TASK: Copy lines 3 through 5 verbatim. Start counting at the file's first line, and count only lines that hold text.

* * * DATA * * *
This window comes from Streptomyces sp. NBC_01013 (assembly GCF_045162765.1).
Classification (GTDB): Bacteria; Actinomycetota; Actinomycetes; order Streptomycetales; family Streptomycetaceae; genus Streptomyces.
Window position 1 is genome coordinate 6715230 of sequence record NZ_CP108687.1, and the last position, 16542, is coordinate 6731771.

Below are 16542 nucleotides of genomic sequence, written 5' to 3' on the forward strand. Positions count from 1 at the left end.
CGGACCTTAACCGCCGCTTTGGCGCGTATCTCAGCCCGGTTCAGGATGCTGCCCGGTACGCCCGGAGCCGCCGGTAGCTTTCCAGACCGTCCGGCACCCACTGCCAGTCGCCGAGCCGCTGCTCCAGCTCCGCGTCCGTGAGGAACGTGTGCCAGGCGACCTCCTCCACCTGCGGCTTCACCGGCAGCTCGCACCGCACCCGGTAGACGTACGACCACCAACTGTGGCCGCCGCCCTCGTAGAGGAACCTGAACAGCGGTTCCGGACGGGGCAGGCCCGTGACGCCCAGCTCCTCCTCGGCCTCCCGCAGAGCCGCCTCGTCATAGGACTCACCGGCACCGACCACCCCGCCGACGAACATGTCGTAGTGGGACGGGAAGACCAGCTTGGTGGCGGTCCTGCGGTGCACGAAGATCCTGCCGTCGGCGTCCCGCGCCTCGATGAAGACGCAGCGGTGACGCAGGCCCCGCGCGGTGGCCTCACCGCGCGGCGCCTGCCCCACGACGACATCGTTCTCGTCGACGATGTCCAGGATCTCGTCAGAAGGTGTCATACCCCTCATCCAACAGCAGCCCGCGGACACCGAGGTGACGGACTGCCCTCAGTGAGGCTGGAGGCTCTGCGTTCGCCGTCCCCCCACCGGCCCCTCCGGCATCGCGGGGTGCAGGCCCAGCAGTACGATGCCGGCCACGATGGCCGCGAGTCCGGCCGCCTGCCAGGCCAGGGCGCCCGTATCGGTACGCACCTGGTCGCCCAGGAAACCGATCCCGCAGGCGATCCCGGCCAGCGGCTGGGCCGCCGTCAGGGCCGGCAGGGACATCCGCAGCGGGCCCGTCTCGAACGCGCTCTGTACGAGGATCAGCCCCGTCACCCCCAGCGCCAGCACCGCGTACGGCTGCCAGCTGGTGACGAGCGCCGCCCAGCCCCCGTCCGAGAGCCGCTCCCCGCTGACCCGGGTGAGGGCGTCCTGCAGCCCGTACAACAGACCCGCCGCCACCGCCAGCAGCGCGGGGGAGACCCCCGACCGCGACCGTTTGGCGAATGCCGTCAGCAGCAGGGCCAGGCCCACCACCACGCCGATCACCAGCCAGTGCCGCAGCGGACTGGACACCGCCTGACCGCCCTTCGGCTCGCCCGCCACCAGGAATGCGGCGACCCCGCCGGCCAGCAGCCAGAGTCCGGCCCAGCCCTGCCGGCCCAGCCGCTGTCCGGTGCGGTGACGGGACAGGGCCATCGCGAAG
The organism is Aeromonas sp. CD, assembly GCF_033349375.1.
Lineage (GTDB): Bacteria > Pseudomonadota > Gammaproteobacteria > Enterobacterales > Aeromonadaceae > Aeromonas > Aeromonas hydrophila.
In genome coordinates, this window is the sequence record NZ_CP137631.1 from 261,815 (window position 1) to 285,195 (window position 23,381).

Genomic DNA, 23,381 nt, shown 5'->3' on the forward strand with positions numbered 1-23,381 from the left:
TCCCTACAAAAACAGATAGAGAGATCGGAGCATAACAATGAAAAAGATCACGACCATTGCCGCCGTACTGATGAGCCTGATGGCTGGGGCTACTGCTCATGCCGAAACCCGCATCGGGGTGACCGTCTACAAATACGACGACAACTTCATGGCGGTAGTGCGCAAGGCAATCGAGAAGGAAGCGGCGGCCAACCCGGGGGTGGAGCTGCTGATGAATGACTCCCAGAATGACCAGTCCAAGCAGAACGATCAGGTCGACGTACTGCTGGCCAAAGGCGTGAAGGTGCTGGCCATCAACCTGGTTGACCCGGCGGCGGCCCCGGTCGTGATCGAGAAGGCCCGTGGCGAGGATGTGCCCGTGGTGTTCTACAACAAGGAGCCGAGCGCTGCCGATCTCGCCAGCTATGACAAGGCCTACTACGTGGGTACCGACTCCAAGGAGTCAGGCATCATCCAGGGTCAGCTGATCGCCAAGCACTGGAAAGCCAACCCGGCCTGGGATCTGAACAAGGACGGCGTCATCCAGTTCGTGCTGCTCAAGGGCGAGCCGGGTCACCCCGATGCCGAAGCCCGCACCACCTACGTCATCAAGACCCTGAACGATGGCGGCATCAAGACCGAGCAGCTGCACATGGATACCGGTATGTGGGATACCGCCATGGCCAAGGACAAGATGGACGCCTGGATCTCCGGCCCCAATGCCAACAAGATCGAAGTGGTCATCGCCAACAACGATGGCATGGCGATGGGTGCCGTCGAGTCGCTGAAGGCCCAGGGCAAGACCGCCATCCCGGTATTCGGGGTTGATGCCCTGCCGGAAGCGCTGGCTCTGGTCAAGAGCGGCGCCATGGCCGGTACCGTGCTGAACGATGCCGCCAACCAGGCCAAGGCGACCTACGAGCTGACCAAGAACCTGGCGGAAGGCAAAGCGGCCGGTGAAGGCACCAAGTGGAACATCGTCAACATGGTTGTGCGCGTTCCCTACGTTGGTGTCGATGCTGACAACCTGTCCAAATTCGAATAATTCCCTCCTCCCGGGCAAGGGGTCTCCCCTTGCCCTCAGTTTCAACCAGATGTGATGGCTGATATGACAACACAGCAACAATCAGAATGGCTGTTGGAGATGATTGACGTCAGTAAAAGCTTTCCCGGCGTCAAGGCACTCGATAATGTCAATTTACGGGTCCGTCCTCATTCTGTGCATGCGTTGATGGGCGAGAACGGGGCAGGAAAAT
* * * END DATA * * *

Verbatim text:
Window position 1 is genome coordinate 6715230 of sequence record NZ_CP108687.1, and the last position, 16542, is coordinate 6731771.

Below are 16542 nucleotides of genomic sequence, written 5' to 3' on the forward strand. Positions count from 1 at the left end.
CGGACCTTAACCGCCGCTTTGGCGCGTATCTCAGCCCGGTTCAGGATGCTGCCCGGTACGCCCGGAGCCGCCGGTAGCTTTCCAGACCGTCCGGCACCCACTGCCAGTCGCCGAGCCGCTGCTCCAGCTCCGCGTCCGTGAGGAACGTGTGCCAGGCGACCTCCTCCACCTGCGGCTTCACCGGCAGCTCGCACCGCACCCGGTAGACGTACGACCACCAACTGTGGCCGCCGCCCTCGTAGAGGAACCTGAACAGCGGTTCCGGACGGGGCAGGCCCGTGACGCCCAGCTCCTCCTCGGCCTCCCGCAGAGCCGCCTCGTCATAGGACTCACCGGCACCGACCACCCCGCCGACGAACATGTCGTAGTGGGACGGGAAGACCAGCTTGGTGGCGGTCCTGCGGTGCACGAAGATCCTGCCGTCGGCGTCCCGCGCCTCGATGAAGACGCAGCGGTGACGCAGGCCCCGCGCGGTGGCCTCACCGCGCGGCGCCTGCCCCACGACGACATCGTTCTCGTCGACGATGTCCAGGATCTCGTCAGAAGGTGTCATACCCCTCATCCAACAGCAGCCCGCGGACACCGAGGTGACGGACTGCCCTCAGTGAGGCTGGAGGCTCTGCGTTCGCCGTCCCCCCACCGGCCCCTCCGGCATCGCGGGGTGCAGGCCCAGCAGTACGATGCCGGCCACGATGGCCGCGAGTCCGGCCGCCTGCCAGGCCAGGGCGCCCGTATCGGTACGCACCTGGTCGCCCAGGAAACCGATCCCGCAGGCGATCCCGGCCAGCGGCTGGGCCGCCGTCAGGGCCGGCAGGGACATCCGCAGCGGGCCCGTCTCGAACGCGCTCTGTACGAGGATCAGCCCCGTCACCCCCAGCGCCAGCACCGCGTACGGCTGCCAGCTGGTGACGAGCGCCGCCCAGCCCCCGTCCGAGAGCCGCTCCCCGCTGACCCGGGTGAGGGCGTCCTGCAGCCCGTACAACAGACCCGCCGCCACCGCCAGCAGCGCGGGGGAGACCCCCGACCGCGACCGTTTGGCGAATGCCGTCAGCAGCAGGGCCAGGCCCACCACCACGCCGATCACCAGCCAGTGCCGCAGCGGACTGGACACCGCCTGACCGCCCTTCGGCTCGCCCGCCACCAGGAATGCGGCGACCCCGCCGGCCAGCAGCCAGAGTCCGGCCCAGCCCTGCCGGCCCAGCCGCTGTCCGGTGCGGTGACGGGACAGGGCCATCGCGAAG